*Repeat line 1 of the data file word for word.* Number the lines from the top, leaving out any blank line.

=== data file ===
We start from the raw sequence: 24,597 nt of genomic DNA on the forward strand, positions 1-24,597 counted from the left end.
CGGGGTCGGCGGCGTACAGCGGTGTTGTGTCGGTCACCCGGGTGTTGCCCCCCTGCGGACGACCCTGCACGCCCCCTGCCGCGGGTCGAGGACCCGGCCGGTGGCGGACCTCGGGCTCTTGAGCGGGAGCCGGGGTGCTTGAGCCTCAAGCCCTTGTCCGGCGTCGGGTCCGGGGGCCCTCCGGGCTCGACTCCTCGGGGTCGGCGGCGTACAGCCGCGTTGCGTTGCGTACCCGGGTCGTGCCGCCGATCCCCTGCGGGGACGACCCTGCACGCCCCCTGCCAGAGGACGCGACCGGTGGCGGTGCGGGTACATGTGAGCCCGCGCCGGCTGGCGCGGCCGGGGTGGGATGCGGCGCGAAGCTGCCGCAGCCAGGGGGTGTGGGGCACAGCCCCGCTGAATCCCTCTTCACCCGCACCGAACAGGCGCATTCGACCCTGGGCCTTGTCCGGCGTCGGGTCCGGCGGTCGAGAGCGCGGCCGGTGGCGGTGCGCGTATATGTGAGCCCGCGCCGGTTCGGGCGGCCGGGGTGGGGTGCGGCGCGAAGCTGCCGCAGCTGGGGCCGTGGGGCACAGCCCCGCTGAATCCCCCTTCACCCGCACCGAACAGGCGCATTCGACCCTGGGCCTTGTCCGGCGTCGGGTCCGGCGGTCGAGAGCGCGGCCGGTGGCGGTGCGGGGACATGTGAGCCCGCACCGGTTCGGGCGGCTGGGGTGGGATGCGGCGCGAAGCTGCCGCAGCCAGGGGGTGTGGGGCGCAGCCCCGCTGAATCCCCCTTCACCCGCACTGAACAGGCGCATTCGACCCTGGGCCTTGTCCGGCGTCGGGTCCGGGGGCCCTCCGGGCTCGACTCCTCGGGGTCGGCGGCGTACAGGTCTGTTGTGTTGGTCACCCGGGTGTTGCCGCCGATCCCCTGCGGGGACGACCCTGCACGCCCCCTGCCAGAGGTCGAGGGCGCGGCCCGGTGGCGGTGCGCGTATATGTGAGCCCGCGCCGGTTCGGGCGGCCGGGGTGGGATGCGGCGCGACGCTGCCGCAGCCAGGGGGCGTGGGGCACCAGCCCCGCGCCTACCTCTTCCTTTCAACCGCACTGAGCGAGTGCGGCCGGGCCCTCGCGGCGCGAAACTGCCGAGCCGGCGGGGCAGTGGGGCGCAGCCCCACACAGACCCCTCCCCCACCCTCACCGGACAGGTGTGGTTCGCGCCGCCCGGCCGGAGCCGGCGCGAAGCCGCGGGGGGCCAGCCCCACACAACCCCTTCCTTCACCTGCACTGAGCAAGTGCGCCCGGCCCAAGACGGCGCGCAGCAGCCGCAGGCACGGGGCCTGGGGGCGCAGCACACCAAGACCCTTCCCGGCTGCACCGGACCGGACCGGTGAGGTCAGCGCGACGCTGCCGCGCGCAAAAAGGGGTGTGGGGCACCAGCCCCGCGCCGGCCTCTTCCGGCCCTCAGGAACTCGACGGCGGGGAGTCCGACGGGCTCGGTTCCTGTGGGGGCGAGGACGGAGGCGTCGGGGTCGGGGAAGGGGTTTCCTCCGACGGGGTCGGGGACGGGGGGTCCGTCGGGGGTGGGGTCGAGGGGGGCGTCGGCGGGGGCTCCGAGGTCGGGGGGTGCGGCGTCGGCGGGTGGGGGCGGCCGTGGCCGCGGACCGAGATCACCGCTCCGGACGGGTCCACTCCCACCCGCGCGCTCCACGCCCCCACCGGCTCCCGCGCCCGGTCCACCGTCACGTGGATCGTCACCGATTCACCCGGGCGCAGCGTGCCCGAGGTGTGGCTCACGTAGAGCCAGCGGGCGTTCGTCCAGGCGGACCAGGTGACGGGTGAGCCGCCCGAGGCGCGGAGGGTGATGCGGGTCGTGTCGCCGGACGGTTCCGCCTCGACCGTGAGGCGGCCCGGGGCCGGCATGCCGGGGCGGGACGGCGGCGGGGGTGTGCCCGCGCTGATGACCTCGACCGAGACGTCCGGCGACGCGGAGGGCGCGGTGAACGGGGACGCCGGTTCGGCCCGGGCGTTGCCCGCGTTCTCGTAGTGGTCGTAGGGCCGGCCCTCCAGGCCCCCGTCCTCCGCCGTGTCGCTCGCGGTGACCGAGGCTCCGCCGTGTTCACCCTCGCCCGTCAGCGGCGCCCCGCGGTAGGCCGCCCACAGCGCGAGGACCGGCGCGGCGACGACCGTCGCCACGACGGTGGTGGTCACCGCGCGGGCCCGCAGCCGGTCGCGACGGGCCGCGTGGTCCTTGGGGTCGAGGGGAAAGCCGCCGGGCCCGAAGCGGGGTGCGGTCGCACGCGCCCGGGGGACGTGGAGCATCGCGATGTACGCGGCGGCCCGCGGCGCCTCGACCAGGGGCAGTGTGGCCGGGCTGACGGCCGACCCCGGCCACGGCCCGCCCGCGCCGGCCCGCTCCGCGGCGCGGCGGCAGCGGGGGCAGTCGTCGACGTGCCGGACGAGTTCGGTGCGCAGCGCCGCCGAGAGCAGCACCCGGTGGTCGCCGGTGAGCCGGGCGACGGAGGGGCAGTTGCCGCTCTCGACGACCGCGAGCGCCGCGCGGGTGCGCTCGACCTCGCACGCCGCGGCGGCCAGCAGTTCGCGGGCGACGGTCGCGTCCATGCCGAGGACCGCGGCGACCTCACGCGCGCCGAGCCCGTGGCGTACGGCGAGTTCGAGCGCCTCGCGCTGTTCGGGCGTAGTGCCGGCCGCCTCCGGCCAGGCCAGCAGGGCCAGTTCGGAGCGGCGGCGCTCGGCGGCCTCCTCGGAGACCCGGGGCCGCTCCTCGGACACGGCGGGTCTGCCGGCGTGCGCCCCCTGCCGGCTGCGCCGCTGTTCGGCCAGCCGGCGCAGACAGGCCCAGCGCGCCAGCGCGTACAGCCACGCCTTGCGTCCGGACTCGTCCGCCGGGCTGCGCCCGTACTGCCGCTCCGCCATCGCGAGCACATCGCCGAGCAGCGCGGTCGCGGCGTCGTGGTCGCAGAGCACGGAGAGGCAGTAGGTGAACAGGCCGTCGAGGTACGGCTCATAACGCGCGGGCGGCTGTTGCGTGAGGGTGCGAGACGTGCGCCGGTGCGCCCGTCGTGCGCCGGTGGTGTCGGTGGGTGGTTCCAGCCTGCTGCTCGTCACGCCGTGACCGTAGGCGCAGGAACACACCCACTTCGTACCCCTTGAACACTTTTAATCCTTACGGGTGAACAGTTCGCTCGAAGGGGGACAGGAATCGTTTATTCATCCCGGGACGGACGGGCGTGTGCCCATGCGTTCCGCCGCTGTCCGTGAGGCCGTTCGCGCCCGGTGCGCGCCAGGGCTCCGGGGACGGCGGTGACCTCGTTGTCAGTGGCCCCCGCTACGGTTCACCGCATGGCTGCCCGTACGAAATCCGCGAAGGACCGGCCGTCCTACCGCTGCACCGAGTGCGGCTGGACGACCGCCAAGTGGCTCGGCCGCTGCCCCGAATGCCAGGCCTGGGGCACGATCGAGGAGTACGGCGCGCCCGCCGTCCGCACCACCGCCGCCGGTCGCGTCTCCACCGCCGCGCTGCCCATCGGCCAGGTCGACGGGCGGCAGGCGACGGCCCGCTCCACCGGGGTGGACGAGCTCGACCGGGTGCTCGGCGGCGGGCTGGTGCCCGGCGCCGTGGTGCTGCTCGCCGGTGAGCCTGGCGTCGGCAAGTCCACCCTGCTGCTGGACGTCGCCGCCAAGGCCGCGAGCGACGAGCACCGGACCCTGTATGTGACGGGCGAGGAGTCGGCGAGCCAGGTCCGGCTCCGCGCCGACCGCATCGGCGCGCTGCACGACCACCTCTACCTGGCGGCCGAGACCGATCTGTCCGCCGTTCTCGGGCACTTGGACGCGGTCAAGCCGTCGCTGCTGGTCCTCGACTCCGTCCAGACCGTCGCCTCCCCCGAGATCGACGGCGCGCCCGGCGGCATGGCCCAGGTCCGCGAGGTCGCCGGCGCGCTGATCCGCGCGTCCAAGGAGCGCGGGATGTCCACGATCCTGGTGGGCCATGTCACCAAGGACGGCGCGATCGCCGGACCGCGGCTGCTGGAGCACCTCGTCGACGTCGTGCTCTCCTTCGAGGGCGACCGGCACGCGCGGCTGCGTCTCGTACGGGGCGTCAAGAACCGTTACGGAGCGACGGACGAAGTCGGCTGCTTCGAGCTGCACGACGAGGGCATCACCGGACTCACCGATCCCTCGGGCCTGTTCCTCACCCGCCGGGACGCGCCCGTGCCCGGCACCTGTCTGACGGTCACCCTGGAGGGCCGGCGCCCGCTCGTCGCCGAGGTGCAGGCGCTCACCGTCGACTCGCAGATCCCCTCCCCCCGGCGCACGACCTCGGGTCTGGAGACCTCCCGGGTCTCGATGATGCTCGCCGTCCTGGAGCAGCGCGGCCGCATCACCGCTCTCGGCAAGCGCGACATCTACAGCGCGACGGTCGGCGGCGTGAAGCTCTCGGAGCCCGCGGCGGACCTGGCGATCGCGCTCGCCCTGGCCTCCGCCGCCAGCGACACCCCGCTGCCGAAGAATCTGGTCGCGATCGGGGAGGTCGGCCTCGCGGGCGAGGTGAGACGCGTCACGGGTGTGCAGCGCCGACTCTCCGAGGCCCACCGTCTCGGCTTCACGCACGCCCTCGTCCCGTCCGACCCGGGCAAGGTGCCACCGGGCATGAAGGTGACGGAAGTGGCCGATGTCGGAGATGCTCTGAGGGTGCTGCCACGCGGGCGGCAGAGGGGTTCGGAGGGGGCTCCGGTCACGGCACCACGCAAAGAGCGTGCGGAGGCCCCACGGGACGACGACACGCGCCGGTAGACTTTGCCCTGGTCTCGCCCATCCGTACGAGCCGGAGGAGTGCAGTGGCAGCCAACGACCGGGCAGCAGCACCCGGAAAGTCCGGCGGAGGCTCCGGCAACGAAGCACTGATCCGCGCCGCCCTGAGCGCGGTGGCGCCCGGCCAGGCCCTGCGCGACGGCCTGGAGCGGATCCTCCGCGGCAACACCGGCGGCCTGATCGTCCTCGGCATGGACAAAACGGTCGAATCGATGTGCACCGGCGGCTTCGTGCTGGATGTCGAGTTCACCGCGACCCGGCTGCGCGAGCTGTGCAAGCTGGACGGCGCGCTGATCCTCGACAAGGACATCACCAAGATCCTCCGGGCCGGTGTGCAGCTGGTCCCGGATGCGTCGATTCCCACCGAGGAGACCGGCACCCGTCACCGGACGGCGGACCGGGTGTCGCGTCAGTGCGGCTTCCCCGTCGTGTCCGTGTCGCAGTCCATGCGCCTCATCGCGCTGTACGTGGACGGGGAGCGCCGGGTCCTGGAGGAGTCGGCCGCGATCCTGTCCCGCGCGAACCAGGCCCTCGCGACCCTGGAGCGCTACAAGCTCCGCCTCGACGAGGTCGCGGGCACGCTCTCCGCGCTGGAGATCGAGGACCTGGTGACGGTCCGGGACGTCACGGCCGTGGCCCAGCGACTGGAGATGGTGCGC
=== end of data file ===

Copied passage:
We start from the raw sequence: 24,597 nt of genomic DNA on the forward strand, positions 1-24,597 counted from the left end.